While we’re never going to keep pace with extroverts in their ability to talk eloquently on the fly or possess (seemingly) endless amounts of energy, we can succeed on extroverted teams, and keep ourselves sane.
I met with my friend Gary last Thursday for a coffee and catch up. We were really pleased to see each other. We caught up on what’s happening, had a really warm chat about things and then something strange happened as we got down to work. He got out a notepad which had a list of items and said: “OK this is what I’d like to get out of this meeting, what do you want to cover.” Me: “I don’t know, I hadn’t thought about it!” And do you know what the difference was? Yep, Judging vs Perceiving. He needed a list and a plan, and I wanted to just see where it would go.
In the workplace there is often a misalignment between Js and Ps. Unlike Extraversion vs Introversion, which now gets a lot of airtime, has heaps of books and articles written about it and which is probably easier to ‘get,’ the J-P scale can cause friction between those who need to create a plan and stick to it, and those who prefer to see how it all unfolds.
We all know what Jung meant by Extraversion and Introversion, but do we know what he actually said?
It’s strange how many people are bought into the theory and practice of Jungian type but haven’t ventured to read the words of the great man himself. The primary source materials provide an excellent insight into his thinking on personality differences and he gives us colour, flavour and lots of humour! We all know that Jung was clear what he meant by Extraversion and Introversion: where we draw our energy from. However when we read his words we can see not only his take but also his opinion. On Extraversion:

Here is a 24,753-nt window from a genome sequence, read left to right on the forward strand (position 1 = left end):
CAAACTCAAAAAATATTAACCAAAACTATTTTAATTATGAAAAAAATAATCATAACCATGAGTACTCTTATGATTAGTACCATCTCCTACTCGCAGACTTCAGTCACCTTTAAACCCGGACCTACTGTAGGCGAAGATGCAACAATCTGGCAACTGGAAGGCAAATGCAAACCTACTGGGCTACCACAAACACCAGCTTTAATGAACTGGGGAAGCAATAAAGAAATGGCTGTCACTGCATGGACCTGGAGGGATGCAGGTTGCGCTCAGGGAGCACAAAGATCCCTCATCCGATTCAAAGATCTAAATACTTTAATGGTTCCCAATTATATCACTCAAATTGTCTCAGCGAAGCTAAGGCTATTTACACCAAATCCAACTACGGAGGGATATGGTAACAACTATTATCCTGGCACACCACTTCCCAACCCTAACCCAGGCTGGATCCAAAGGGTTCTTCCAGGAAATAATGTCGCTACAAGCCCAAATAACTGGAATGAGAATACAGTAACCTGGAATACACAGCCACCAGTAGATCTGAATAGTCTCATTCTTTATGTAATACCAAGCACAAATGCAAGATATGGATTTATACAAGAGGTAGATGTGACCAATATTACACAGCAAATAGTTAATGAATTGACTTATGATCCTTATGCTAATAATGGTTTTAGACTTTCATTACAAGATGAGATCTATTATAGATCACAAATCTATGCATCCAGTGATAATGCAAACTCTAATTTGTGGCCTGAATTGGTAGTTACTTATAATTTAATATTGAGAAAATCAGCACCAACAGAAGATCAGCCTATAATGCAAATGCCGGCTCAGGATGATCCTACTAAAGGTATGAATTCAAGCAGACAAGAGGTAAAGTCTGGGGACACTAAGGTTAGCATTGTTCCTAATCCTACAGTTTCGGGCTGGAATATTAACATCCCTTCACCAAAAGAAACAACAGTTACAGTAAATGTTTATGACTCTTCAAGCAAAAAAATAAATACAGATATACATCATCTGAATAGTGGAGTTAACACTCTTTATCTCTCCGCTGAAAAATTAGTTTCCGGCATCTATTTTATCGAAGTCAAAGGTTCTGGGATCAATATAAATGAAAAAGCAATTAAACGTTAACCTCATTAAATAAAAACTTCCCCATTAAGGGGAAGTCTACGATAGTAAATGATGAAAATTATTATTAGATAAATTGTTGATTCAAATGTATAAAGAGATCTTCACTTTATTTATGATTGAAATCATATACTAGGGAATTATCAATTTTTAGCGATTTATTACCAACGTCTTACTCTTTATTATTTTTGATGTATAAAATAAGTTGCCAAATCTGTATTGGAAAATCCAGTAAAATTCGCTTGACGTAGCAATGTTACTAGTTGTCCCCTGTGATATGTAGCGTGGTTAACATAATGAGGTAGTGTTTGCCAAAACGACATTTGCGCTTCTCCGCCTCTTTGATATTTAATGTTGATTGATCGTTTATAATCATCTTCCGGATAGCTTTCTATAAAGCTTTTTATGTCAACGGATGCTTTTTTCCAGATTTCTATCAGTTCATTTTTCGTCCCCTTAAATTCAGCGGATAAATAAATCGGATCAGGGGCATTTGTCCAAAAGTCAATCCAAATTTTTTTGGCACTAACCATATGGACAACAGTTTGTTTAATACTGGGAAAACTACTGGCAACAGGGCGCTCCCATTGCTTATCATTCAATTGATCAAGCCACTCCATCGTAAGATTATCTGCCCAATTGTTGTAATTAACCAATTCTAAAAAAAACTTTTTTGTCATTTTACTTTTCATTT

Extraversion is characterized by a desire to influence and be influenced by events, a need to join in and get “with it,” the capacity to endure bustle and noise of every kind…the cultivation of friends and acquaintances, none too carefully selected…He has no secrets he has not long since shared with others. Should something unmentionable nevertheless befall him, he prefers to forget it…all self-communings give him the creeps. Dangers lurk there which are better drowned out by noise.
People often confuse the INFP and the ISFP, as they are both quiet, laid back, gentle enigmas. They are also both intensely private inhabiting their own internal worlds but there is a major difference: INFPs are future oriented dreamers who enjoy flights of fancy and seeing many possibilities while ISFPs prefer to stop and savour the sensory, real experiences of the moment to the max. Neither are forthcoming types, both love the new, both dislike structure or being controlled, however the INFP will look up and dream big dreams and the ISFP will look down, immersing themselves in actual experiences.
These are subtle differences but they help us better understand the two character types, which, paradoxically, are often the most misunderstood. Both are astute observers of life, caring and loyal: yet they experience the world in very different ways with the INFP wanting to see way beyond the here and now and the ISFP wanting to remain there until their need for experience is satiated and they move onto the next, new sensory experience.